4 Big Data Compliance Mistakes That Financial Service Organizations Make
There are few industries subject to a regulatory landscape as complicated and rigorous as financial services. Tasked with preventing crimes such as money laundering and fraud, among other obligations, financial service firms face a dizzying array of data compliance related rules and reporting obligations. The result is a complex patchwork of regulatory requirements that make addressing the needs of blanket rules like GDPR seem downright simple.
Adding to the strain felt by financial service firms, compliance teams are being asked to address the risks they face in more efficient, cost-effective, and proactive manners—fulfilling obligations such as Know Your Customer as a first line of defense.1
Meet ever-growing regulatory requirements by avoiding the following data compliance mistakes.
Mistake #1: Treating Data & Analytics as Supportive Endeavors Only
Unfortunately, many financial service enterprises cannot successfully address data-related risk because they:
- Don’t see data as a critical compliance and business driver.
- Have yet to name an executive to own the optimization of data and analytics.
- Don’t prioritize the development of data-related enterprise competencies.
Financial service firms must shift their approach to data as the true crux of compliance; take steps to improve data literacy across the enterprise; and implement more holistic approaches to the organization, storage, and accessibility of data from all sources.
Mistake #2: Treating Data Compliance as an End in Itself
In financial services, data is a source of opportunity as much as it is a risk. By seeing data purely as a compliance risk, organizations miss out on key opportunities to delight their customers and leverage data to reveal winning insights and ideas.
But neither goal should exist in isolation. By giving greater consideration and priority to how data is approached from the outset—and by taking steps to standardize how data is processed and made accessible across the enterprise—organizations can knock down the siloes that stand in their way. This will not only aid in compliance but will also improve the availability of actionable business intelligence—doubling down on the payoffs of effective data management.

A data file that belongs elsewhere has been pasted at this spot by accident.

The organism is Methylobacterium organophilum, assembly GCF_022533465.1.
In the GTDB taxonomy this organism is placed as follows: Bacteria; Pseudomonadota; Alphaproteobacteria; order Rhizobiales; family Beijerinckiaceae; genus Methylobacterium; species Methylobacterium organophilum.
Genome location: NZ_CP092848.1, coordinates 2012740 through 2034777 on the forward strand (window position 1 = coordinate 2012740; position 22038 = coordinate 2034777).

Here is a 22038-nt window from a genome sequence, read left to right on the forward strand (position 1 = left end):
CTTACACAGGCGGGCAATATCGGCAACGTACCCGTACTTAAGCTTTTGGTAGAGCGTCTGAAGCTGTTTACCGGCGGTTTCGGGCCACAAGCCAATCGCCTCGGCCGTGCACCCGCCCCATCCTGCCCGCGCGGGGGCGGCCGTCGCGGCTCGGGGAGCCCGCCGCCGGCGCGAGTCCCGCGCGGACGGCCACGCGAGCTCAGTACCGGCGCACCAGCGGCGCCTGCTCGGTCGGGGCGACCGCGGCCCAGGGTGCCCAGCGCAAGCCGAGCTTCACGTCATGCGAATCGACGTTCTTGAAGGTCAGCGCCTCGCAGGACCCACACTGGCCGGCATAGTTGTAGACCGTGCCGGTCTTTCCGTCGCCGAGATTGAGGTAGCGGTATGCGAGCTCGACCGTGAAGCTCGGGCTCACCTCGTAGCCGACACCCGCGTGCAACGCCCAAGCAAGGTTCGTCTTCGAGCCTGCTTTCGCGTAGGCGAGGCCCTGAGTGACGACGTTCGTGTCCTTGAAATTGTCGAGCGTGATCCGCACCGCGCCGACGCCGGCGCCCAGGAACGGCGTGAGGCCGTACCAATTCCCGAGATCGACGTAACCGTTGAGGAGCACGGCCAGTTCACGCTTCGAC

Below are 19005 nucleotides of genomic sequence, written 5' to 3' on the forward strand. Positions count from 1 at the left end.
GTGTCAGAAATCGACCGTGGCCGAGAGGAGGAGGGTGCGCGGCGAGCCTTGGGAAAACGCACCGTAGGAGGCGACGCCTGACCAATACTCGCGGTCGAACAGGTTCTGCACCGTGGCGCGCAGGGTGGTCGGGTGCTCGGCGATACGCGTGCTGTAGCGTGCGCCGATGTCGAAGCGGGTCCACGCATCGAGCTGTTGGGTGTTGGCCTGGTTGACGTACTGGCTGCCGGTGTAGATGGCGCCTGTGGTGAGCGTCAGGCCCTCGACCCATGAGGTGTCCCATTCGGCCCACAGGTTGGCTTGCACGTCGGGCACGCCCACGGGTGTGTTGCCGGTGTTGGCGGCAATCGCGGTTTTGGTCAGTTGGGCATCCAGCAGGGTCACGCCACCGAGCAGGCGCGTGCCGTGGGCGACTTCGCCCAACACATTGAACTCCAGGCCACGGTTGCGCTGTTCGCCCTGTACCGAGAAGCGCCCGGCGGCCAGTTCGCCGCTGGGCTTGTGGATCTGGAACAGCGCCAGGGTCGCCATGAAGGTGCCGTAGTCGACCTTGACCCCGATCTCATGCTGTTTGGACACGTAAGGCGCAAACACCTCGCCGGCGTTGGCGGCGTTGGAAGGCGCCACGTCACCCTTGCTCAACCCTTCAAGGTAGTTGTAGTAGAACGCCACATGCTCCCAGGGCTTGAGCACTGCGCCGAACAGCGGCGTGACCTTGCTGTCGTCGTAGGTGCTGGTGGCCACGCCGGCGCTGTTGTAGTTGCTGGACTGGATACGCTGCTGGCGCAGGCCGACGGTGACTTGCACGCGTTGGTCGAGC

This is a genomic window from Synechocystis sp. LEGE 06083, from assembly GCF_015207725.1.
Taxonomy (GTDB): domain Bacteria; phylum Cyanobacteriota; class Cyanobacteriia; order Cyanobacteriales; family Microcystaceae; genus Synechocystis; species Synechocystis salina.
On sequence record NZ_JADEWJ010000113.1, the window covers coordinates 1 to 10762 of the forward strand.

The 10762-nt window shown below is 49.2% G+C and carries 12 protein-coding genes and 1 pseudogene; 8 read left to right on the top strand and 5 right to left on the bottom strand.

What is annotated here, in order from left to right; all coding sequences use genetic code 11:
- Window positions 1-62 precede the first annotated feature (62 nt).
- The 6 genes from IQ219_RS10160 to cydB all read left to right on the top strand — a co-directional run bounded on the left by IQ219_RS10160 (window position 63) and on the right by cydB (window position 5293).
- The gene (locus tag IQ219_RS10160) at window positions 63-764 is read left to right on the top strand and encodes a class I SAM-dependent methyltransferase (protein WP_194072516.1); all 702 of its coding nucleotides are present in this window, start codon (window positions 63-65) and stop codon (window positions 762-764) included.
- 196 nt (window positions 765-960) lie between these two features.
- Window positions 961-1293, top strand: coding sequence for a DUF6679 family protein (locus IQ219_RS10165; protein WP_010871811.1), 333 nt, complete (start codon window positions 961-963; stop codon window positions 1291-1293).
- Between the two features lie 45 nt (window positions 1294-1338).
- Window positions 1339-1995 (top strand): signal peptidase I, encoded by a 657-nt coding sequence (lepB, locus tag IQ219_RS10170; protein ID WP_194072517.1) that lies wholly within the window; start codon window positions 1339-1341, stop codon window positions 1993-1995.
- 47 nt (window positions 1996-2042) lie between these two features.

Mistake #3: Neglecting to Address the Challenge of Unstructured Data
When every client onboarding form and new application, every contract, and every query expands the customers’ data footprint, the problem of how to manage high volumes of sensitive data becomes especially pressing. The challenge of unstructured data complicates the equation even further.
Unfortunately, because they often require manual lift and typically have high error rates, traditional tools are not equipped to tap into the messy world of unstructured data.
Mistake #4: Relying on Traditional Tools to Manage Unstructured Data
Expanding on the points outlined above, simplistic tools cannot provide the scalability or flexibility needed to address evolving business needs related to data, analytics, and compliance.
Financial service organizations must evaluate data-preparation tools for their ability to scale from self-service models to enterprise-level projects. To reduce risk and implement scalable data compliance practices, companies must choose their solutions wisely and give preference to tools that can:
- Coexist with other data-management tools.
- Capture, analyze, and share metadata and lineage.
- Deliver robust data-enrichment capabilities, including entity extraction and capturing attributes from the integrated data, among other capabilities.
- Manage born-digital content and work with the original file type—whether it’s a Word document, an email, a PDF, or another document type.
Organizations should also look for a highly accurate OCR solution that can manage large volumes of content and automatically standardize both image-based and born-digital documents into fully searchable data.
Digital business thrives on data and data analysis, yet many enterprises find their ambitions inhibited by their earlier behaviors. To reduce data compliance risk, financial service firms must rethink their approach to data. That means taking steps to find and manage unstructured data and ensuring that the right tools and processes are in place to optimize data as it is created. By making strong data governance a core competency and objective, organizations can swiftly respond to emerging compliance rules.
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1Accenture: 2019 Global Financial Services Consumer Study